• Consider using crowdsourcing services, alongside traditional resources, to discover prior art from non-traditional sources
    Study the evolution of classification systems, which are being harmonised with more detailed classification schemas that aid search – and which are language-independent
    Crosscheck between English and Asian language presentations of the same information - the Asian information may be more up to date

Links and Downloads: 

   

Managing complex multi-stakeholder innovation partnerships

Many European companies have made open innovation the heart of their R&D strategy. This has brought benefits and challenges - such as managing the complex web of partners, resources and motivations that underpins an open-innovation strategy.
EIRMA members met in Paris in March to discuss how to manage the complex multistakeholder relationships that underpin an open innovation strategy, in which consumers, PROs and academics become partners with industry, bringing their own outlooks and motivations to the industrial innovation process

Find out:

  •  When to use open innovation?
  • How to protect core competencies?
  • Ways in which issues such as trust, leadership and control are becoming central to open innovation.

Action Points: 

Read our Action Points, things you can do now to improve your performance as an open-innovation partner.
Here are the first three:
  • Recruit stakeholders to your cause, but recognise they have their own agenda
    Find ways to understand your partners’ needs and motivations so you have a better chance of aligning the project with them
    Build trust and treat reputation as an asset

Links and Downloads: 

 

Structuring Global R&D


Many global R&D organisations are not the result of a carefully considered strategy, but are the result of years of ad hoc development, as companies have grown by acquisition, started service organisations alongside key customers, or responded to pressure to create labs in return for favourable terms from inward-investment authorities. This EIRMA Insight looks at the best ways to structure your global R&D effort, and considers some of the pros and cons of setting up a facility in Brazil or China.

Find out: 

  • How to streamline your existing R&D organisation, to ensure it serves your current needs rather than just reflecting its historical origins
  • What political and social indicators will help you decide whether to invest in Brazil
    Some of the secrets of the Chinese government's innovation-led growth strategy
    Whether national IP acquisition strategies really are a threat to your investment plans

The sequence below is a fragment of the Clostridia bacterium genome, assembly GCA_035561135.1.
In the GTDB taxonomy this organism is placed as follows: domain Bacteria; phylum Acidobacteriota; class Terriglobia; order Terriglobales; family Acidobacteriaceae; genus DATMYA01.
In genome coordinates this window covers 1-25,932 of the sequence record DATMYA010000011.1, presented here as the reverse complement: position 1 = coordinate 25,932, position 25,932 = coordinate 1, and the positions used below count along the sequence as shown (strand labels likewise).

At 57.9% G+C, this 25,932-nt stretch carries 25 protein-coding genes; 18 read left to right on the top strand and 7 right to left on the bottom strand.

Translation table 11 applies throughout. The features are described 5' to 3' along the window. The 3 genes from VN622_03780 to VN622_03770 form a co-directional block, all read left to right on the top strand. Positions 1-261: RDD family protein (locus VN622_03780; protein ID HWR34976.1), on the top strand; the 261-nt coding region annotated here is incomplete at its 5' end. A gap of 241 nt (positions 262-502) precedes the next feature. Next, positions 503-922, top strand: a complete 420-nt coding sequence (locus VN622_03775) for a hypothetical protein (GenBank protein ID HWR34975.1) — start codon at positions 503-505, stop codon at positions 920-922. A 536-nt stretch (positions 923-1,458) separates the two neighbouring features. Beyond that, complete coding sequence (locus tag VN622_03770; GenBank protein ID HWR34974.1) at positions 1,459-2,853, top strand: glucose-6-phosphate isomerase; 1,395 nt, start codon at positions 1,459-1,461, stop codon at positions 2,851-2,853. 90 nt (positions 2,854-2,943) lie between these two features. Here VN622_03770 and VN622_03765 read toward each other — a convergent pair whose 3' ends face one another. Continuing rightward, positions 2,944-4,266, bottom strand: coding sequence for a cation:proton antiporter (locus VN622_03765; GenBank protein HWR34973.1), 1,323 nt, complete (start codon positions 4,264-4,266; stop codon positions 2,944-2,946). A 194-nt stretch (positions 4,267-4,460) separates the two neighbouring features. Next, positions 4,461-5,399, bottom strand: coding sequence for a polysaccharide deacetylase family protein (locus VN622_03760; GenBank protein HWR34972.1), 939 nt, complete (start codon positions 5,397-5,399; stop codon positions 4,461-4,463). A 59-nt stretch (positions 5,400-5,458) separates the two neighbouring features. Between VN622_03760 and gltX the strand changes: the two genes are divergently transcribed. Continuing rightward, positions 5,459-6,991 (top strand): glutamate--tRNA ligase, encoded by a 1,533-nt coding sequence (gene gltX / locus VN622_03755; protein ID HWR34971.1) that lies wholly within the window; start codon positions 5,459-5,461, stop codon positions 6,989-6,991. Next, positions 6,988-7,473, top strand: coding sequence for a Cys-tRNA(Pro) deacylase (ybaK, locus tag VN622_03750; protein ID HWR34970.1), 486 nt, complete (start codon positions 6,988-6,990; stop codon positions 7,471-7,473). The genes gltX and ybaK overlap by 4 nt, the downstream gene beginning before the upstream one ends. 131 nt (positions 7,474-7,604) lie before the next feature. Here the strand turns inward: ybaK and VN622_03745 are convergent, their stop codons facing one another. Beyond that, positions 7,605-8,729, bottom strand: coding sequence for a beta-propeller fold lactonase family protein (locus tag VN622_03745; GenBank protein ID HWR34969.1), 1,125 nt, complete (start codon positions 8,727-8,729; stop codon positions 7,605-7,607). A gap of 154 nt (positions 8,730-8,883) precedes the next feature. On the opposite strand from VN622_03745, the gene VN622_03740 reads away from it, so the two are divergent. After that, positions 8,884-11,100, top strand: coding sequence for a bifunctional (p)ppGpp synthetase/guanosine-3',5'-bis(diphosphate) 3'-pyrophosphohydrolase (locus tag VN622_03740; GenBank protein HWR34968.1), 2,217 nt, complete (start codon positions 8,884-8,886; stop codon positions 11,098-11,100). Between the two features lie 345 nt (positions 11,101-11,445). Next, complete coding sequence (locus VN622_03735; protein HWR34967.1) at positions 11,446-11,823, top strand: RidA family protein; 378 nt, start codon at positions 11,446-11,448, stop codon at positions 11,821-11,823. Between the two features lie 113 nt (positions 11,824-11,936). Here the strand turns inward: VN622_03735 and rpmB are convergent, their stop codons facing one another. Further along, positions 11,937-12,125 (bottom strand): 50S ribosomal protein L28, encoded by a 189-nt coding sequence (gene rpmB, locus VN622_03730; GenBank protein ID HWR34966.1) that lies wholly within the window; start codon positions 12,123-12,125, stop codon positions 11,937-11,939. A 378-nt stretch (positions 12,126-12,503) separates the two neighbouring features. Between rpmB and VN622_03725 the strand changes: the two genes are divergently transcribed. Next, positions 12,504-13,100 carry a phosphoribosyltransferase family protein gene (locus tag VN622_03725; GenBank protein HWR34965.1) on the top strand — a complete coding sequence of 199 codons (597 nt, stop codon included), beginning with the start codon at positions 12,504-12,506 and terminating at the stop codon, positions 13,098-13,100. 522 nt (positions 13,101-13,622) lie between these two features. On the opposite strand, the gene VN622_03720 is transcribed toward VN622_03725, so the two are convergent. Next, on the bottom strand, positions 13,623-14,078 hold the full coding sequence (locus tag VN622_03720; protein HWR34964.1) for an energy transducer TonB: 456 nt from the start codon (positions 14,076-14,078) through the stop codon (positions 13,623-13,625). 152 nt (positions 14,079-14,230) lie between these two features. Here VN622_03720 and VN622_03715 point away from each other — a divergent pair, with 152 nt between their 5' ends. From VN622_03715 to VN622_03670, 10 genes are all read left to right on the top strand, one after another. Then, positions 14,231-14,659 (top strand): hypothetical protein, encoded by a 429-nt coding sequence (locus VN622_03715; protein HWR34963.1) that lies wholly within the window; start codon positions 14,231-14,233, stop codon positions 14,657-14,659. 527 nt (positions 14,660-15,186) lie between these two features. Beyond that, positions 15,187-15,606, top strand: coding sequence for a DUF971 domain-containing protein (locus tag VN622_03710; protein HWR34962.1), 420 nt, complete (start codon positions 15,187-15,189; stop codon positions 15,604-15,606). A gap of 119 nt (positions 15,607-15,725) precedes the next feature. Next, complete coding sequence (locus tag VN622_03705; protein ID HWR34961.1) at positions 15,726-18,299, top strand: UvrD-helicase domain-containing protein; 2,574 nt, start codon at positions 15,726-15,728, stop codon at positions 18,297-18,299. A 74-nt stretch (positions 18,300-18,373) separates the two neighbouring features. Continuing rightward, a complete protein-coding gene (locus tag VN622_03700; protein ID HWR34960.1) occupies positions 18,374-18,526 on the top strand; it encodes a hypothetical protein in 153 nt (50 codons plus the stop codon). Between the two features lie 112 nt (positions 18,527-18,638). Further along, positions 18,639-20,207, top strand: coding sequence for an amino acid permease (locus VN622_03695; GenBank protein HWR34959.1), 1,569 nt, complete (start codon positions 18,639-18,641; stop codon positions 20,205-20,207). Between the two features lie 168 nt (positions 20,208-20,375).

This EIRMA Insight is based on discussions at the Representatives’ Round Table meeting in Brussels in January 2013 as well as the outcomes of EIRMA Effective Global R&D Focus Group visits to Brazil and India.

 

 EIRMA’s Insights in 2012

Advice, experience and insights from leading R&D practitioners gathered at EIRMA meetings in 2012.
The European Industrial Research Management Association (EIRMA) was formed to enable senior R&D practitioners to share their knowledge and expertise openly, in a spirit of mutual support.
That founding principle was much in evidence during EIRMA’s meetings in 2012, at which members discussed key issues in current R&D management.
Their discussions have been reflected in a series of EIRMA Insights, short reports that distil each discussion into a narrative explaining the issue, reporting how colleagues are addressing it, and drawing out some conclusions and immediate Action Points.
2012’s meetings, which included, among others, the Representatives’ Round Table, the Annual Conference, four Special Interest Groups, a Learning Group, ‘EU Meets EIRMA’ and three general Round Tables, were each closely tailored to a specific theme: Collaboration, Management, the Personnel Angle, Intellectual Property and New Challenges.

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Using IP to share, as well as shield, knowledge

As R&D becomes more collaborative, the role of intellectual property is evolving from being primarily a tool for controlling the use of knowledge into a tool that can also be used to promote the sharing of that knowledge, through licensing schemes to make money and in more open ways to address societal issues such as neglected diseases. Working in this more flexible way takes a new set of skills that many IP managers will have to develop if they are going to succeed in a world of sharing, as well as shielding, of knowledge.

Find out:

  • How changes to US patent law are changing the landscape for shielding and sharing 
    What it takes to start licensing internal IP to third parties
    How companies can use licensing to create a virtuous circle of support for R&D - and how long it takes to do so 
    How societal problems can be tackled using confidential IP by sharing it through third parties
    About better ways to resolve IP disputes than going to court

Action Points: 

Here are the first three:
  • Start educating your colleagues to think of IP as much as a controlled way to share knowledge as to effectively shield it from abuse
    Ensure that you have top management backing for any efforts to license technology out of your company
    Consider non-traditional forms of sharing as an opportunity to do the right thing, and as a way of exploring new business models and territories
This EIRMA Insight is based on the discussions of senior industrial research and innovation practitioners at a meeting of EIRMA's Special Interest Group (SIG-II) on Intellectual Asset Management  with participants from organisations including EADS, the Drugs for Neglected Diseases initiative, Renault, Umicore and WIPO.

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Knowledge management and human behaviour in a digital world